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Is Corporate America biased against white people?
Last week, 13 Republican Attorneys General wrote an open letter to the CEOs of the 100 biggest U.S. corporations. The letter, organized by Kansas Attorney General Kris Kobach (R) and Tennessee Attorney General Jonathan Skrmetti (R), alleges that "racial discrimination in employment and contracting is all too common among Fortune 100 corporations and other large businesses." The Republican Attorneys General argue that these companies are biased against white people, "an inversion of the odious discriminatory practices of the distant past." They accuse corporations of "drawing crude lines based on skin color" in an effort to "provide opportunities to underprivileged Americans." Corporate America's treatment of white people, according to the Republican Attorneys General, is "immoral and illegal."
The purported justification for the letter was the Supreme Court's recent decision in Students for Fair Admissions v. Harvard. In Students for Fair Admissions, the Supreme Court ruled that race-based affirmative action programs in college admissions are now illegal. The Republican Attorneys General suggest the ruling created new obligations for employers. "If your company previously resorted to racial preferences or naked quotas to offset its bigotry, that discriminatory path is now definitively closed," the Attorneys General state. "Your company must overcome its underlying bias and treat all employees, all applicants, and all contractors equally, without regard for race."
The legal analysis of the Republican Attorneys General is highly misleading. Students for Fair Admissions does not have any impact on corporations because affirmative action in employment situations, in almost all circumstances, is already illegal. The Civil Rights Act of 1964 banned the consideration of race in hiring. The Diversity, Equity, and Inclusion (DEI) programs targeted by the Republican Attorneys General are not affirmative action programs. Rather, DEI initiatives involve "expanding outreach for new hires, creating employee resource groups for underrepresented workers, and reducing bias in hiring through such practices as 'blind' applications."
After the ruling in Students for Fair Admissions, U.S. Equal Employment Opportunity Commission (EEOC) emphasized that corporate diversity efforts could continue. "It remains lawful for employers to implement diversity, equity, inclusion, and accessibility programs that seek to ensure workers of all backgrounds are afforded equal opportunity in the workplace," EEOC chair Charlotte A. Burrows said in a statement.
But although the letter's legal analysis is flawed, it raises important empirical questions: Is corporate America biased against white people? Are white people being shut out of desirable jobs to accommodate an influx of racial minorities? The answer to these questions is "no."
Corporate America continues to be dominated by white people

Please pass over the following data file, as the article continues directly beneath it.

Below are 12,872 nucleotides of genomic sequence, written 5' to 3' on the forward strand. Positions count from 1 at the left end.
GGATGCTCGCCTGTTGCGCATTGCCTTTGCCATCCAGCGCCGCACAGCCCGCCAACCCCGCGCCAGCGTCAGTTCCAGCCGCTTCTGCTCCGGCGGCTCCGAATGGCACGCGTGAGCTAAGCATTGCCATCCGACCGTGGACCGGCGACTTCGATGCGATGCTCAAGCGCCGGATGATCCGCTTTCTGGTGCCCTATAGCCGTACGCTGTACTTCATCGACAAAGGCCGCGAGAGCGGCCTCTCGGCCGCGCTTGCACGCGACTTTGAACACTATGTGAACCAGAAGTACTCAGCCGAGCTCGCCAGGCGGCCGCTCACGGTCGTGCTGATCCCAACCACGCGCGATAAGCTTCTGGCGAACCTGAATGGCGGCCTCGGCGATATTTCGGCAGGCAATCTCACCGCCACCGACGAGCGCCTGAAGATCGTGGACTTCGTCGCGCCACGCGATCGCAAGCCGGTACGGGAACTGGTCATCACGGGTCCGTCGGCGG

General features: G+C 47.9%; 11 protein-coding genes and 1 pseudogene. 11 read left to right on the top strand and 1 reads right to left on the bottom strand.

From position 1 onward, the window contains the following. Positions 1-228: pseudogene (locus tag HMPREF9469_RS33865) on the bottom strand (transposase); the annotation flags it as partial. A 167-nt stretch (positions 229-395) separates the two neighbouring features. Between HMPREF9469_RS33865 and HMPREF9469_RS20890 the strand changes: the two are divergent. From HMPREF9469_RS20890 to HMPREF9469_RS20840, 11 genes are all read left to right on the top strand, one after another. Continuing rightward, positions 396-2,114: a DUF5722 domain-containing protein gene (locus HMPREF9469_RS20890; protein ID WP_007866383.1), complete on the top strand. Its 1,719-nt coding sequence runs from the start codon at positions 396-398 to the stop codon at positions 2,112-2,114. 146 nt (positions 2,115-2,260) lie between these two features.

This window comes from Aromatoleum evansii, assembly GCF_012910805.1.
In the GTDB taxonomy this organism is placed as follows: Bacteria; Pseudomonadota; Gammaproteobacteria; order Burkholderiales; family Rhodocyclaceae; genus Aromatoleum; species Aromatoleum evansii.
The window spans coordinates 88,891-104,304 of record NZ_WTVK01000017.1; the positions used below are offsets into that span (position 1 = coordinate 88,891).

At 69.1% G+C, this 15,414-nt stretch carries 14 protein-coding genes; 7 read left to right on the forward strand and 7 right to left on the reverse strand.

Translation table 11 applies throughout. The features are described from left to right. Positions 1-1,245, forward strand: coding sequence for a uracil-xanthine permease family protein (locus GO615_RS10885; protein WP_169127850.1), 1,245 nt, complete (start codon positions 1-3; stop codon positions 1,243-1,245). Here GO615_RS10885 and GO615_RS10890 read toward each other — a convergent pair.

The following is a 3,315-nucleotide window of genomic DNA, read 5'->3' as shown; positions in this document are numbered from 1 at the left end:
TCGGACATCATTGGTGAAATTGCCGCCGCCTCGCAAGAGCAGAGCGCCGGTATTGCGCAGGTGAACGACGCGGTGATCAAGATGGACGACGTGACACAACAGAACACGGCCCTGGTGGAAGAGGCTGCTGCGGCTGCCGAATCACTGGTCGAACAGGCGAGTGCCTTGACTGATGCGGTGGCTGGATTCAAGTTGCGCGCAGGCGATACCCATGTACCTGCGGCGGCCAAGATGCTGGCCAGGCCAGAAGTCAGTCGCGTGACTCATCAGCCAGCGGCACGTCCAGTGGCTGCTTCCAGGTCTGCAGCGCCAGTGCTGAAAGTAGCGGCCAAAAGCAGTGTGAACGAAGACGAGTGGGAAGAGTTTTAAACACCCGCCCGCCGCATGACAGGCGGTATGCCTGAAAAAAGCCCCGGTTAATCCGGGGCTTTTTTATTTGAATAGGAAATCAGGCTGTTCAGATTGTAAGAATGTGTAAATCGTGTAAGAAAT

The ability of white people to obtain work in corporate America is not a matter of speculation. There is hard data.
Each year, companies are required to send a form to the EEOC, the EEO-1, which counts workers by race, ethnicity, and gender. The EEOC does not release this information to the public, but USA Today obtained most of the forms from corporations in the S&P 100, an index of large U.S. public companies.
There are 533 named executive officers in the securities filings of the S&P 100. These are the top positions with the most pay, power, and prestige. In 2022, white people held 83.3% of these positions, significantly exceeding their 75.5% share of the U.S. population. Conversely, Black people hold just 4.69% of the top executive positions in the S&P 100, even though they represent 13.6% of the U.S. population. 14 companies in the S&P 100 have top executive teams that are exclusively white.
This data does not reflect how much corporate America is still dominated by white men. In 2022, 69.61% of the top executive positions were held by white men, which is nearly double their share of the U.S. population. Conversely, in 2022, Black women held just 1.1% of the top executive positions — six positions — but comprised 7% of the U.S. population. The situation is even worse for Hispanic women and Latinas, who "comprised just 0.4% of named executive officers." Hispanic women and Latinas are "underrepresented by eighteenfold when compared with their share of the workforce."
The pattern holds at large corporations even as you work down the corporate ladder. For example, "of the 2,610 employees Amazon classified as executives in 2020," just 37 (1.4%) were Black women. Overall, in the S&P 500 — a slightly larger index of major U.S. public companies — "white men, who dominate the corporate executive ranks, are almost 8 times as likely as Black women to be an executive."
Most major corporations still put a disproportionate number of white people in executive positions — and it is costing them money. A 2020 McKinsey report found that corporations with ethnically diverse executive teams were 36% more likely to financially outperform their competitors than corporations with executive teams that lack diversity. More diverse corporate leadership teams are associated with "better decision-making… new approaches to problem-solving and greater levels of engagement."
The Republican Attorneys General, however, believe that illegal preferences for non-white people are robbing white people of employment opportunities. In other words, they believe that white people are currently underrepresented in corporate America.